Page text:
BIEB132_L6_Bioluminescence - Bioluminescence BIEB 132:...

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Bioluminescence BIEB 132: Lecture 6, 10/13/09 1. What is bioluminescence? 2. Functions 3. Organisms 4. Applications Reading: Levinton pp. 105, 245, 253; Widder Bioscience Explained 2001 paper (Readings folder of class web site) Additional resources: 1. What is bioluminescence? Definition – biological light emission with an ecological context Features 1. Light generated by a chemical reaction 2. Sometimes produced by symbiotic bacteria 3. Purpose – alters behavior of organism detecting the light – benefits organism producing light 4. Danger – inappropriate use of bioluminescence can make organism vulnerable Importance 1. Involves unique biochemical, physiological, genetic, anatomical, and behavioral adaptations 2. Common form of optical signaling in dim or dark conditions 3. > 90% deep sea animals are luminescent 4. Widespread – found in wide variety of organisms 5. Has applications in science and medicine 2. Diversity of Luminescent Organisms Unicellular – Bacteria, Dinoflagellates, Radiolaria Multicellular Coelenterates – medusae, siphonophores, ctenophores Molluscs – squid, octopus Polychaetes (worms) Crustaceans – copepods, ostracods, euphausiids, shrimp Echinoderms – seastars, brittlestars, holothurians (sea cucumbers) Tunicates – larvaceans, pyrosomes Vertebrates – sharks, fish Terrestrial – Fungi, Fireflies and other beetles, Flies (glowworms) Bioluminescence p.1 of 7
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3. Chemistry of Bioluminescence Light emission results from chemiluminescence Form of electron transfer, creates excited state, decays to ground state emitting photon Luciferin – substrate molecule that is oxidized Luciferase – protein that catalyzes the reaction 1. Oxygenase – requires oxygen, not homologous to other oxygenases Oxygen is required, sometimes other co-factors Energy released as visible light, usually in blue-green (470–510 nm) 4. Luciferins More than 2 dozen different luminescent chemistries, only 7 luciferins described Different chemistries do not cross-react Highly reactive with oxygen and reactive oxygen species (ROS) 1. Evolved as antioxidant Major types of luciferins 1. Coelenterazine – jellyfish, copepods, shrimp 2. Vargulin – ostracods 3. Dinoflagellate-type – derived from chlorophyll, dinoflagellates, euphausiids 4. Bacteria – flavin mononucleotide Source of luciferin 1. Synthesized de novo 2. Acquired through the diet 1. Opossum shrimp Gnathophausia – coelenterazine 2. Midshipman fish Porichthys – vargulin 3. Accumulates in non-luminescent tissue 5. Photoproteins Photoprotein = luciferin + luciferase + oxygen Photoproteins are stable, while luciferins are very reactive Most photoproteins are calcium activated, no additional oxygen required Jellyfish Aequorea 1. Bioluminescence emission is green, while luminescent reaction emits blue light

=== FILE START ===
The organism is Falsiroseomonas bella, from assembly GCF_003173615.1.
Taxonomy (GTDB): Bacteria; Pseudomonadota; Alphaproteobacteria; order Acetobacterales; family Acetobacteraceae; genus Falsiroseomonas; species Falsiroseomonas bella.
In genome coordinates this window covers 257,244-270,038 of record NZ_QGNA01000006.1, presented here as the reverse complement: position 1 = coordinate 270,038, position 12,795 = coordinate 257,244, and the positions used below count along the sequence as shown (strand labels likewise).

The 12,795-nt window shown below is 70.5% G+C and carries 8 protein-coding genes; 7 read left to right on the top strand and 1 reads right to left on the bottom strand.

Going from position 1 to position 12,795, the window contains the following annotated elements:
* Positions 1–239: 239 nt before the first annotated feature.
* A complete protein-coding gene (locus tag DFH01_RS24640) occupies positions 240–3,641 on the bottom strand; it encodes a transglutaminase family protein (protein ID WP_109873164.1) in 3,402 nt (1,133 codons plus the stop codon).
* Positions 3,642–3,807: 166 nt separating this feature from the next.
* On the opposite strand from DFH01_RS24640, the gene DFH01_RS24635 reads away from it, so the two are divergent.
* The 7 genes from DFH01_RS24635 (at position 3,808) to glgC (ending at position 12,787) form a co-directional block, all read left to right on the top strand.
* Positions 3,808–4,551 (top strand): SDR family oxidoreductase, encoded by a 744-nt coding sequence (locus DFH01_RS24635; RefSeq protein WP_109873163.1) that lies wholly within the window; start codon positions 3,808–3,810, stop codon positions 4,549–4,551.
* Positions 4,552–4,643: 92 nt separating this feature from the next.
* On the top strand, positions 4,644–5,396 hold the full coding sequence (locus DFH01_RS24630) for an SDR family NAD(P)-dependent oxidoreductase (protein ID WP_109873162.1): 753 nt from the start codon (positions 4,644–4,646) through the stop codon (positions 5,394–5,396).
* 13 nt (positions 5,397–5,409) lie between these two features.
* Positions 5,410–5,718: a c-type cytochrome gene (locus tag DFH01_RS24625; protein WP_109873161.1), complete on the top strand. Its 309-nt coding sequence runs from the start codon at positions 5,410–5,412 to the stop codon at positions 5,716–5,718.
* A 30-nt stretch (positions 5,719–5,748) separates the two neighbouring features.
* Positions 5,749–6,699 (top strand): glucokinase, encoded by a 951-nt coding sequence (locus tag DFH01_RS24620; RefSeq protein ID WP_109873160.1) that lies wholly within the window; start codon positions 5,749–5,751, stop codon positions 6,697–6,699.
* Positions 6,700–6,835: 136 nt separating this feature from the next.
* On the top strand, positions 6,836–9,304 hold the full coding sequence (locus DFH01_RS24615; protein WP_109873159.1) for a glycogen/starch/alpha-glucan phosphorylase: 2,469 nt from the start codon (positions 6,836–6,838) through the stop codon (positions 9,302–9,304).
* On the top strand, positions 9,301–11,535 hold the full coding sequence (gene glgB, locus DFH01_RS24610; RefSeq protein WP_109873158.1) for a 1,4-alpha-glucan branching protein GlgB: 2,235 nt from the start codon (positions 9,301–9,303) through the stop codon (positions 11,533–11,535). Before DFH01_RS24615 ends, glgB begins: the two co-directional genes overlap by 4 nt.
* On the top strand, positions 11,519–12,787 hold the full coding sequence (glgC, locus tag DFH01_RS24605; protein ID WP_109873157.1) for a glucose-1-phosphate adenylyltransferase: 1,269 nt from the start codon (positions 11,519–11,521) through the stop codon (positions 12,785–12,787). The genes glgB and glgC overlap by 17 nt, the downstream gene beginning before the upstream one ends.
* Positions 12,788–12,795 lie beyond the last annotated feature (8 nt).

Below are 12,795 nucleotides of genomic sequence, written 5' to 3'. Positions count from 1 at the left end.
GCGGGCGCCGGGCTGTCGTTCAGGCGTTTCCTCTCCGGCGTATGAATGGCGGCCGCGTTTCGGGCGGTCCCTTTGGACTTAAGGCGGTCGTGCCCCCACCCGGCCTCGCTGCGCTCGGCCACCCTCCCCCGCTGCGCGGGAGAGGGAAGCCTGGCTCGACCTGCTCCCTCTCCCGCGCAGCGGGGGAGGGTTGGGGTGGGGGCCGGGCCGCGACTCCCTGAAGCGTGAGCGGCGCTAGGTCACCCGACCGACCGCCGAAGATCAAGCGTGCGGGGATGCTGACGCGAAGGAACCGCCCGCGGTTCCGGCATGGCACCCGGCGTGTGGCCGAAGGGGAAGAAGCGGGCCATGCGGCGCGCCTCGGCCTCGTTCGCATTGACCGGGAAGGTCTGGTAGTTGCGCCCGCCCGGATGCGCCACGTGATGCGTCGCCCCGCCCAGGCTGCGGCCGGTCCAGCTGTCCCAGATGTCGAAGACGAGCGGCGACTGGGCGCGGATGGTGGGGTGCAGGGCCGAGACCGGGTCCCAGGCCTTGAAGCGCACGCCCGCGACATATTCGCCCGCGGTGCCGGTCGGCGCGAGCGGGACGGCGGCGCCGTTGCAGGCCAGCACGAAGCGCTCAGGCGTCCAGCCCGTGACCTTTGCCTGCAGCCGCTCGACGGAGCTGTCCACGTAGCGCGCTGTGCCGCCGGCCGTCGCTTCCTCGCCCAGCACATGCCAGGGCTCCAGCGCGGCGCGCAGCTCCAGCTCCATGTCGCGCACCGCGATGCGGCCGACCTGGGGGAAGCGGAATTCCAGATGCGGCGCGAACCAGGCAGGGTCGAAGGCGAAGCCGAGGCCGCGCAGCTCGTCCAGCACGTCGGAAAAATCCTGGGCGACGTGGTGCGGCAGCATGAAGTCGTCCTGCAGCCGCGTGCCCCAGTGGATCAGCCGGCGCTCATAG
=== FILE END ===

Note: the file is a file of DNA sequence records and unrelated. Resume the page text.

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This note was uploaded on 10/21/2009 for the course BIEB 132 taught by Professor Steven during the Fall '08 term at UCSD.

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BIEB132_L6_Bioluminescence - Bioluminescence BIEB 132:...

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